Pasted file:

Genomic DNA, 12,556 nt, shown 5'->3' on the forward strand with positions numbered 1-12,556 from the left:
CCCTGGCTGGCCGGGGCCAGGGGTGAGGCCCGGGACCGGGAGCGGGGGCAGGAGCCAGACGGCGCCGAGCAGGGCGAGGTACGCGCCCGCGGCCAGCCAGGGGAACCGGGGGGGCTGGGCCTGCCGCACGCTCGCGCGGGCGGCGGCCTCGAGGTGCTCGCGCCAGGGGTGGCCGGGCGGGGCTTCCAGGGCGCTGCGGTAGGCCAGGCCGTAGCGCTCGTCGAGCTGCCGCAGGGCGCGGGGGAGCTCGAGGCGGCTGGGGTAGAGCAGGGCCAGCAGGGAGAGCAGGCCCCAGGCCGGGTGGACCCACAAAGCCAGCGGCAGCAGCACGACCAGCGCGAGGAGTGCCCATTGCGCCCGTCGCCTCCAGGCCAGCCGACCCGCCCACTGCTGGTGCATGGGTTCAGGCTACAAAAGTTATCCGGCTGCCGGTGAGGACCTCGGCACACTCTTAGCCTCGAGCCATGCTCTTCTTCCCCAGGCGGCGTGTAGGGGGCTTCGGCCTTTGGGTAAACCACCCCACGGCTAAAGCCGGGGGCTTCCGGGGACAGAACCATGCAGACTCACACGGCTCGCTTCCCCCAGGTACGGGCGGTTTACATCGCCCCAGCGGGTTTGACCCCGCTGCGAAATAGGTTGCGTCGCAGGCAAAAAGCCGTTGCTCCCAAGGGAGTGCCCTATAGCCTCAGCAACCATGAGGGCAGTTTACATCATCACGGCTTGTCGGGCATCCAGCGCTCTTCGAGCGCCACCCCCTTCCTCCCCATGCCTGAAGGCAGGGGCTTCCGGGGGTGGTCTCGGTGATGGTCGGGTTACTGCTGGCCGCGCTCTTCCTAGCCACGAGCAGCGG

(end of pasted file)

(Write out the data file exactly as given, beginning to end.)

Genomic DNA, 12,556 nt, shown 5'->3' on the forward strand with positions numbered 1-12,556 from the left:
CCCTGGCTGGCCGGGGCCAGGGGTGAGGCCCGGGACCGGGAGCGGGGGCAGGAGCCAGACGGCGCCGAGCAGGGCGAGGTACGCGCCCGCGGCCAGCCAGGGGAACCGGGGGGGCTGGGCCTGCCGCACGCTCGCGCGGGCGGCGGCCTCGAGGTGCTCGCGCCAGGGGTGGCCGGGCGGGGCTTCCAGGGCGCTGCGGTAGGCCAGGCCGTAGCGCTCGTCGAGCTGCCGCAGGGCGCGGGGGAGCTCGAGGCGGCTGGGGTAGAGCAGGGCCAGCAGGGAGAGCAGGCCCCAGGCCGGGTGGACCCACAAAGCCAGCGGCAGCAGCACGACCAGCGCGAGGAGTGCCCATTGCGCCCGTCGCCTCCAGGCCAGCCGACCCGCCCACTGCTGGTGCATGGGTTCAGGCTACAAAAGTTATCCGGCTGCCGGTGAGGACCTCGGCACACTCTTAGCCTCGAGCCATGCTCTTCTTCCCCAGGCGGCGTGTAGGGGGCTTCGGCCTTTGGGTAAACCACCCCACGGCTAAAGCCGGGGGCTTCCGGGGACAGAACCATGCAGACTCACACGGCTCGCTTCCCCCAGGTACGGGCGGTTTACATCGCCCCAGCGGGTTTGACCCCGCTGCGAAATAGGTTGCGTCGCAGGCAAAAAGCCGTTGCTCCCAAGGGAGTGCCCTATAGCCTCAGCAACCATGAGGGCAGTTTACATCATCACGGCTTGTCGGGCATCCAGCGCTCTTCGAGCGCCACCCCCTTCCTCCCCATGCCTGAAGGCAGGGGCTTCCGGGGGTGGTCTCGGTGATGGTCGGGTTACTGCTGGCCGCGCTCTTCCTAGCCACGAGCAGCGG